“A river without banks is a large puddle.” The banks permit the river to flow; they give direction to the river. Leadership is all about going somewhere; it is not about wandering around aimlessly.

Servant Leadership on Organizational Commitment in Ghana

Today, politicians such as Carlos Ahenkorah in Ghana promised his followers ‘servant leadership”, but whether this type of leadership would have impact in the political circle needs more research.

In Ghana, where employees’ sometimes can take things for granted, I believed adopting servant leadership in some organizations could be suicidal. I believe adopting servant leadership as a religious leader is the way to go! For example, Bishop George Adjeman, General Overseer of Winners Chapel Ghana urged religious leadership to adopt this type of leadership (Ghanaweb)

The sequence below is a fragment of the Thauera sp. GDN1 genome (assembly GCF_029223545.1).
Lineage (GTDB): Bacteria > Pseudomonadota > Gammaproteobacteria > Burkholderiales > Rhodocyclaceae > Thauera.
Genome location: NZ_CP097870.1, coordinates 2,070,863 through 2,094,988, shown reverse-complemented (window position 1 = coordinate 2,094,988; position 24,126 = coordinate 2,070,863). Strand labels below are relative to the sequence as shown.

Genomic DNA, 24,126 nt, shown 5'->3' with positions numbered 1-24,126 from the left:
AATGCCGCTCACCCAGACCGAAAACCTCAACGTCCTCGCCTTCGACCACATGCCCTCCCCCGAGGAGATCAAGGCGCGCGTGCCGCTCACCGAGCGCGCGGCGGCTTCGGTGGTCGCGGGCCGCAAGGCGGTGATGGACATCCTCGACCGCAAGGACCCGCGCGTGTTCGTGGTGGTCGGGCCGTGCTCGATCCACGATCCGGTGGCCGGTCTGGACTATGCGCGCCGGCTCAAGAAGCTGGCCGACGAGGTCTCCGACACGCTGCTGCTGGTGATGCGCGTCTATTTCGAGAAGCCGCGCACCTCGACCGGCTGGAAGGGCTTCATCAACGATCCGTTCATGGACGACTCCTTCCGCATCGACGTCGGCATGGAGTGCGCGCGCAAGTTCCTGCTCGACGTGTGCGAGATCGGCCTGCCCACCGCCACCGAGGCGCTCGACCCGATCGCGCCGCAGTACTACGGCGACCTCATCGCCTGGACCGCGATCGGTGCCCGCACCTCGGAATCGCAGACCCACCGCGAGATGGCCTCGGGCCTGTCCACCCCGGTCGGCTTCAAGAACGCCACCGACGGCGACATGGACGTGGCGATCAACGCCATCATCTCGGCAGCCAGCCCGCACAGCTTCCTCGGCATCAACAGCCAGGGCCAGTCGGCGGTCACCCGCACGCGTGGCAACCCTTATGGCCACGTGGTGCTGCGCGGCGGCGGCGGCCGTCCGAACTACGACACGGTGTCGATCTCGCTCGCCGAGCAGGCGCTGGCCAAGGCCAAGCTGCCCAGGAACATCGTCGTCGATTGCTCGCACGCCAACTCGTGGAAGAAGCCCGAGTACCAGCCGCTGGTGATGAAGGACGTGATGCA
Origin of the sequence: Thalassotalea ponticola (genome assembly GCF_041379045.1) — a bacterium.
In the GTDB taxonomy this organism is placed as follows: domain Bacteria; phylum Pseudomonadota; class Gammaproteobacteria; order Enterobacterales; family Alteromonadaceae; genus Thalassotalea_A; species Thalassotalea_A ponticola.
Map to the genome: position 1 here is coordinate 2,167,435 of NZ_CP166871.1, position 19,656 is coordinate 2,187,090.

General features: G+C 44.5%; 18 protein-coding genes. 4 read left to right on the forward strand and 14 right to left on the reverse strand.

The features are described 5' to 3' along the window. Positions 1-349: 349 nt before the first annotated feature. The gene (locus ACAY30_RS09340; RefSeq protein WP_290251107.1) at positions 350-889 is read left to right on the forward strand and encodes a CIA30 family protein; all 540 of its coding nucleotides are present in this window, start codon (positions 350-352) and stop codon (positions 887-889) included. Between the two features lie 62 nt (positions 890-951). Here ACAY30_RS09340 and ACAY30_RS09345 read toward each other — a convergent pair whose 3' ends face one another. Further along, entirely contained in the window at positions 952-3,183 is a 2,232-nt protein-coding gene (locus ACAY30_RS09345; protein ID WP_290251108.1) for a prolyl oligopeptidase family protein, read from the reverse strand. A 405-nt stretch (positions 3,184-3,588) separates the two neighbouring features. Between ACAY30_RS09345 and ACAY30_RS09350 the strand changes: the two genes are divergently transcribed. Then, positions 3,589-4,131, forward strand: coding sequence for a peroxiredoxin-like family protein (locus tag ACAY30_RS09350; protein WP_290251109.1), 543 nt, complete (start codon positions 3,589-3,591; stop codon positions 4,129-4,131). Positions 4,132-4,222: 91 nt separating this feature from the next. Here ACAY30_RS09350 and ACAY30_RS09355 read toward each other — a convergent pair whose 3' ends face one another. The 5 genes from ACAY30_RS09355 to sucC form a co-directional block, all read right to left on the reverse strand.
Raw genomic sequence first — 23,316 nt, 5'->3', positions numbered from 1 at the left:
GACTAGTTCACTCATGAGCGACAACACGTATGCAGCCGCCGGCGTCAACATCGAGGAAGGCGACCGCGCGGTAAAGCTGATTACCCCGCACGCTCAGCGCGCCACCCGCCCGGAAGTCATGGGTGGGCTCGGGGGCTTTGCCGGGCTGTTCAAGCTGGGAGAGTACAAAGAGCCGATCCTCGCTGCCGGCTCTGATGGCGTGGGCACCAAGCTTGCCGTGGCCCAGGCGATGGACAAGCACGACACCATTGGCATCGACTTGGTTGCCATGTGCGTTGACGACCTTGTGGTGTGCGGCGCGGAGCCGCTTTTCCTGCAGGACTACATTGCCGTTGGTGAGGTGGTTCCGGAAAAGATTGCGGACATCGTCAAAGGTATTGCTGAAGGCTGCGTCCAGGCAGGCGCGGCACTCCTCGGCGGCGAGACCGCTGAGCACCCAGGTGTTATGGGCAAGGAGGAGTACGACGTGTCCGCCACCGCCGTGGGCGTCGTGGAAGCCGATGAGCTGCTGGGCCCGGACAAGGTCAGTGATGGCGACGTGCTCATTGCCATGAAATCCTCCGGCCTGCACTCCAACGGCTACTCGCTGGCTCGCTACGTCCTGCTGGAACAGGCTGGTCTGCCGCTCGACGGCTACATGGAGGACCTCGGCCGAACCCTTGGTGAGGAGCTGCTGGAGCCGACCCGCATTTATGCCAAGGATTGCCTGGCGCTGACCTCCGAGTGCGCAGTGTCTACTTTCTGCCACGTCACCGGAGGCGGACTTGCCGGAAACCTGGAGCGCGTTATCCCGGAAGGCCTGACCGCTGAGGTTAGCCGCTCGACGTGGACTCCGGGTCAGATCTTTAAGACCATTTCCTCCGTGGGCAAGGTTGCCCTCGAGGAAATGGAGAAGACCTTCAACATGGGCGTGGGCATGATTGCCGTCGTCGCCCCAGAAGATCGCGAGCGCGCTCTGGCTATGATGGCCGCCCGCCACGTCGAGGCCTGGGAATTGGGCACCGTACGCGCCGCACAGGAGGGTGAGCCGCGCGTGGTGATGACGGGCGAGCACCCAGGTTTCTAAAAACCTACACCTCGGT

According to PA Anglaaere 2017, Servant leadership is well documented and understood in southern Ghana within the context of missionary training and missions. I believed that, no one ‘size fit’ all in leadership as servant leadership is also imperfect! Territorial or jurisdictional employees’ behavior is also another thing to consider as a manager to adopt the type of leadership.

Interestingly, the authors of this paper also focused on the role of servant leadership in Kenya jurisdiction which I believed, servant leadership could be more favorable in Kenya settings and not Ghana. Diverse factors could account for these disparities where servant leadership could be more favorable in Kenya compared to Ghana on organizational commitment: cultural differences, employee mindset, Manager to employees’ relationship, Attitudinal challenges etc.